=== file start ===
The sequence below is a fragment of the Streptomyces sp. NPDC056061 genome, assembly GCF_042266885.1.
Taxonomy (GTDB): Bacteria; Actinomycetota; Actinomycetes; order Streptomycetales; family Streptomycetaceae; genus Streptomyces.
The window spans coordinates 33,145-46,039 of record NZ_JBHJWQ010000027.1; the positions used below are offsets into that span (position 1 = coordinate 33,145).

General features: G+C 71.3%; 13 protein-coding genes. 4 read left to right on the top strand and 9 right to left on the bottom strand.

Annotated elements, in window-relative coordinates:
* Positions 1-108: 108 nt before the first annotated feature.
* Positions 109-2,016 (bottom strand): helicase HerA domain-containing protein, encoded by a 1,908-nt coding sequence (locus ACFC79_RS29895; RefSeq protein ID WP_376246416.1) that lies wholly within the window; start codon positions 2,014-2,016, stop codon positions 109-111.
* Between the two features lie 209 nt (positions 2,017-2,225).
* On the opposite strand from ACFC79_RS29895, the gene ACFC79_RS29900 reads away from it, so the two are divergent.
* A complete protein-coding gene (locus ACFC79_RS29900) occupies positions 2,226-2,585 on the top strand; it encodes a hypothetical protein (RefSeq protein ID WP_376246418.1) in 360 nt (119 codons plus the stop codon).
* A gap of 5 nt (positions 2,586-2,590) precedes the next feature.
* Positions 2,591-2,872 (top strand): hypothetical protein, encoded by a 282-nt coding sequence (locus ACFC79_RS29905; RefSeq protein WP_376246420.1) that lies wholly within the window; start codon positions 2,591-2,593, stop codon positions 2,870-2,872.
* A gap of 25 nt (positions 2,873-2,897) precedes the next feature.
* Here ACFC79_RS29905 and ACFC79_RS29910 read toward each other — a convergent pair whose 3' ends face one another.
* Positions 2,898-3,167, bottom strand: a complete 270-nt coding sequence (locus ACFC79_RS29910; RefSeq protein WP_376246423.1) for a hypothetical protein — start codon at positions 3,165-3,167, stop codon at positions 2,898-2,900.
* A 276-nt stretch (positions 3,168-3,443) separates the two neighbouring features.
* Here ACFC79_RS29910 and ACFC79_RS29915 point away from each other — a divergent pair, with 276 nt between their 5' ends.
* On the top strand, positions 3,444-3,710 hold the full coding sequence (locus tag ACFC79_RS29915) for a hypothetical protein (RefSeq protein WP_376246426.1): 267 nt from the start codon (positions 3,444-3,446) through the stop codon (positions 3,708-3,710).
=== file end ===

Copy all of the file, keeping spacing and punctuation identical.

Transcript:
The sequence below is a fragment of the Streptomyces sp. NPDC056061 genome, assembly GCF_042266885.1.
Taxonomy (GTDB): Bacteria; Actinomycetota; Actinomycetes; order Streptomycetales; family Streptomycetaceae; genus Streptomyces.
The window spans coordinates 33,145-46,039 of record NZ_JBHJWQ010000027.1; the positions used below are offsets into that span (position 1 = coordinate 33,145).

General features: G+C 71.3%; 13 protein-coding genes. 4 read left to right on the top strand and 9 right to left on the bottom strand.

Annotated elements, in window-relative coordinates:
* Positions 1-108: 108 nt before the first annotated feature.
* Positions 109-2,016 (bottom strand): helicase HerA domain-containing protein, encoded by a 1,908-nt coding sequence (locus ACFC79_RS29895; RefSeq protein ID WP_376246416.1) that lies wholly within the window; start codon positions 2,014-2,016, stop codon positions 109-111.
* Between the two features lie 209 nt (positions 2,017-2,225).
* On the opposite strand from ACFC79_RS29895, the gene ACFC79_RS29900 reads away from it, so the two are divergent.
* A complete protein-coding gene (locus ACFC79_RS29900) occupies positions 2,226-2,585 on the top strand; it encodes a hypothetical protein (RefSeq protein ID WP_376246418.1) in 360 nt (119 codons plus the stop codon).
* A gap of 5 nt (positions 2,586-2,590) precedes the next feature.
* Positions 2,591-2,872 (top strand): hypothetical protein, encoded by a 282-nt coding sequence (locus ACFC79_RS29905; RefSeq protein WP_376246420.1) that lies wholly within the window; start codon positions 2,591-2,593, stop codon positions 2,870-2,872.
* A gap of 25 nt (positions 2,873-2,897) precedes the next feature.
* Here ACFC79_RS29905 and ACFC79_RS29910 read toward each other — a convergent pair whose 3' ends face one another.
* Positions 2,898-3,167, bottom strand: a complete 270-nt coding sequence (locus ACFC79_RS29910; RefSeq protein WP_376246423.1) for a hypothetical protein — start codon at positions 3,165-3,167, stop codon at positions 2,898-2,900.
* A 276-nt stretch (positions 3,168-3,443) separates the two neighbouring features.
* Here ACFC79_RS29910 and ACFC79_RS29915 point away from each other — a divergent pair, with 276 nt between their 5' ends.
* On the top strand, positions 3,444-3,710 hold the full coding sequence (locus tag ACFC79_RS29915) for a hypothetical protein (RefSeq protein WP_376246426.1): 267 nt from the start codon (positions 3,444-3,446) through the stop codon (positions 3,708-3,710).